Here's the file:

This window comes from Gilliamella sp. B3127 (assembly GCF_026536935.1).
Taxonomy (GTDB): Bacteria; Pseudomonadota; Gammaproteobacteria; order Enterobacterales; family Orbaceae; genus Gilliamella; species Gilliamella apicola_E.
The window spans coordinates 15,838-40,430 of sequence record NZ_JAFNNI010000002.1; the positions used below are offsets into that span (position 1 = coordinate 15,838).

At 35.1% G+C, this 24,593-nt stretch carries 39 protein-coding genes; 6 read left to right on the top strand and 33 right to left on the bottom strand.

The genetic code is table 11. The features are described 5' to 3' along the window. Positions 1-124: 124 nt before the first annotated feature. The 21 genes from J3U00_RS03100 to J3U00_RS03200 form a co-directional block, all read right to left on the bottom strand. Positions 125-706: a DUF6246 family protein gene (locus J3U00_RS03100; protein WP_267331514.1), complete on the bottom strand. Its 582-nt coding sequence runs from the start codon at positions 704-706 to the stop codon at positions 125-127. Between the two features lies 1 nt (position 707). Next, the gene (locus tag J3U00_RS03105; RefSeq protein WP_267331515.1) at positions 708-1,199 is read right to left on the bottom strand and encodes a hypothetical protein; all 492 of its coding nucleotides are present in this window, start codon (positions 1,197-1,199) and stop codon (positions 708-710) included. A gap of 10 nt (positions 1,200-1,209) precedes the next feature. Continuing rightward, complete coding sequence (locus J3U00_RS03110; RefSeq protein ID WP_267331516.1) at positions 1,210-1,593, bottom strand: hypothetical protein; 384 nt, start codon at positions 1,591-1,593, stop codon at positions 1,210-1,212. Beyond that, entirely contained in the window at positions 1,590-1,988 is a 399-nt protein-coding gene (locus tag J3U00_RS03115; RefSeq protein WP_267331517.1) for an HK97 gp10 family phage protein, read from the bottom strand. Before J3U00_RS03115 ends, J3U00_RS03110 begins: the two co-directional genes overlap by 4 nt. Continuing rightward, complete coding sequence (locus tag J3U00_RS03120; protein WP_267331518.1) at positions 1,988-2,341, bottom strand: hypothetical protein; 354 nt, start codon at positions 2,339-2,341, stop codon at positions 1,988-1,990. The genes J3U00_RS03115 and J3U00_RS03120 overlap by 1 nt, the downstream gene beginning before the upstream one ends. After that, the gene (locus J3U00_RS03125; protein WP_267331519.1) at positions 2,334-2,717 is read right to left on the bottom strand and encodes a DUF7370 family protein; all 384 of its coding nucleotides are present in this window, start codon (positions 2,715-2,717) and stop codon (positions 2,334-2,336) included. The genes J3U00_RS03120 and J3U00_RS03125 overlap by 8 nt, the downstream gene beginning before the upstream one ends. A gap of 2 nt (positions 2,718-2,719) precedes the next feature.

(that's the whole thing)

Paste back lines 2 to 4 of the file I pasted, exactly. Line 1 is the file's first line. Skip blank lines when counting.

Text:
Taxonomy (GTDB): Bacteria; Pseudomonadota; Gammaproteobacteria; order Enterobacterales; family Orbaceae; genus Gilliamella; species Gilliamella apicola_E.
The window spans coordinates 15,838-40,430 of sequence record NZ_JAFNNI010000002.1; the positions used below are offsets into that span (position 1 = coordinate 15,838).

At 35.1% G+C, this 24,593-nt stretch carries 39 protein-coding genes; 6 read left to right on the top strand and 33 right to left on the bottom strand.